A group of lawmakers is challenging the broad powers enjoyed by Illinois' conservation police officers. At issue is whether the officers can operate on private land without a warrant.
Illinois law lets conservation police enter "all lands and waters" to enforce the Wildlife Code. The idea is, even if you have a huge private forest, you’re not allowed to, say, shoot a deer out of season.
State Rep. Dennis Reboletti, a Republican from Elmhurst, says just about every other type of police officer operates under stricter limits.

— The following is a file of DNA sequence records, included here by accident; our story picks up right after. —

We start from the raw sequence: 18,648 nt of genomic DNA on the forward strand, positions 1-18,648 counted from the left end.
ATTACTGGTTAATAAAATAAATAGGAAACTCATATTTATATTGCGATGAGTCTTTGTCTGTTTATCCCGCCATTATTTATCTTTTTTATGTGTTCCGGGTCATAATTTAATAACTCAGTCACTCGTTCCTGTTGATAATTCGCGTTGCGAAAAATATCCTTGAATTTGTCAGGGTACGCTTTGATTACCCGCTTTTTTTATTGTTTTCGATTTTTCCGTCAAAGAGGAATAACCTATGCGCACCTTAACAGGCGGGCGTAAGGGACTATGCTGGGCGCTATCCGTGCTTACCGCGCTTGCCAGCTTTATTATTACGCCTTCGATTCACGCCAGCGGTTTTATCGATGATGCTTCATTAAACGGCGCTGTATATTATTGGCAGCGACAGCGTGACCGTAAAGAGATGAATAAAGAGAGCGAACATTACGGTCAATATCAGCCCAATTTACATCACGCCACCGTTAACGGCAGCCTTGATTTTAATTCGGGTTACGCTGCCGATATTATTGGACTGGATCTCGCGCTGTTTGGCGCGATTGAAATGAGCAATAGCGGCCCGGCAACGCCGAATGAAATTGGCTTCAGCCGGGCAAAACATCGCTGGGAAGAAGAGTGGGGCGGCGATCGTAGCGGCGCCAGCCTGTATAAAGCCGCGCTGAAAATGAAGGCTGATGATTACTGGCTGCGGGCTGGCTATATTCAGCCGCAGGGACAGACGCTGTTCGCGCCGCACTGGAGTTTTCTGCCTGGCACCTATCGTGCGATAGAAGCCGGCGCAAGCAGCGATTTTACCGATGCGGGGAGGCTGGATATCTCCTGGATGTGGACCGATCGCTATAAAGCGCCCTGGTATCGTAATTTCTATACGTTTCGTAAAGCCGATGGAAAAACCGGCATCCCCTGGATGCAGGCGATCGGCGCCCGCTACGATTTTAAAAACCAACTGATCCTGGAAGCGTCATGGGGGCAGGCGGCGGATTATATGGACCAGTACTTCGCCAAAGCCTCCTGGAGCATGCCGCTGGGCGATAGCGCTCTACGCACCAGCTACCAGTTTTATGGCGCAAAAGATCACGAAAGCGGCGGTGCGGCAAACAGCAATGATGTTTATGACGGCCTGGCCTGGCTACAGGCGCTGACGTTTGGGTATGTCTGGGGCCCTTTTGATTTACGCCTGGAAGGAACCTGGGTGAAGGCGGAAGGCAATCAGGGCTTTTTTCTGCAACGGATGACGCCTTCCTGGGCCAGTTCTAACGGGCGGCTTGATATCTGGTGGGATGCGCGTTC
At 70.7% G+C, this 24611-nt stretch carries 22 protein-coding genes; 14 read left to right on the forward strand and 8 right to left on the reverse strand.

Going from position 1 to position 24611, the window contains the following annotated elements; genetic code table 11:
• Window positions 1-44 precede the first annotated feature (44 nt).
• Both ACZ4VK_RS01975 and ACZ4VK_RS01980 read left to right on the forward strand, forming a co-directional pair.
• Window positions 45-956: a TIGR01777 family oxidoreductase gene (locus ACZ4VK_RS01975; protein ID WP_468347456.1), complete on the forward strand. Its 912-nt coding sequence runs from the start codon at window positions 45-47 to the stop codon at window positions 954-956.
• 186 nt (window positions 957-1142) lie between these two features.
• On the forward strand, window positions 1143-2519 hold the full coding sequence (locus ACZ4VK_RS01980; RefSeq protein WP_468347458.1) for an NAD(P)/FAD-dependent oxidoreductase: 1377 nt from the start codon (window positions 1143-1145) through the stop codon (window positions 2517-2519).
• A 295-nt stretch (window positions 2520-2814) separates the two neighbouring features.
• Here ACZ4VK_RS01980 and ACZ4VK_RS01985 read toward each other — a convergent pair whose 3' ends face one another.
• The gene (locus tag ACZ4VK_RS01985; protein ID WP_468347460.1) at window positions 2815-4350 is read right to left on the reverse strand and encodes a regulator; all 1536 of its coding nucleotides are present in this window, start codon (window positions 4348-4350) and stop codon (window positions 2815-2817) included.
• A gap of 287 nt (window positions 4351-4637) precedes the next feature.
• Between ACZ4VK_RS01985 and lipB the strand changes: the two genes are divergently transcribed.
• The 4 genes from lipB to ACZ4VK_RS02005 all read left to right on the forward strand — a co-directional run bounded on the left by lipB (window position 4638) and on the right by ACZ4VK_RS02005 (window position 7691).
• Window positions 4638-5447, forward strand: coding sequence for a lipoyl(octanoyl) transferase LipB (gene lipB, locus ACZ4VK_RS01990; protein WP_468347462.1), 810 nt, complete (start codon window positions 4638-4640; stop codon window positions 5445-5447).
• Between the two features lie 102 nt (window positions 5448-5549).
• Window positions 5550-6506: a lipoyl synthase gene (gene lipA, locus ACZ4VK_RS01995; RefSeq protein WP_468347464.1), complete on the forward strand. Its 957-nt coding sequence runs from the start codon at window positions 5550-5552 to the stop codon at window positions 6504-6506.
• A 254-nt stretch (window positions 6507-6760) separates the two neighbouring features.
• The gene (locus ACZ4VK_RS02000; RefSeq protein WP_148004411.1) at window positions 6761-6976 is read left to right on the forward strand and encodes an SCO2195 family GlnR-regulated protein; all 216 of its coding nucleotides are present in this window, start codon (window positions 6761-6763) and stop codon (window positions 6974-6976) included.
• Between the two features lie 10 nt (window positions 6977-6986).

The Illinois Senate is considering limits on the ways law enforcement can use electronic tracking information. Both privacy advocates and police are in favor of the change.
With the popularity of GPS-enabled smart phones, many of us are constantly broadcasting our location. And Illinois law doesn't have much to say about how that information can and can't be used against us in court.
Privacy advocates want restrictions. And even law enforcement can be left guessing as to what's legal.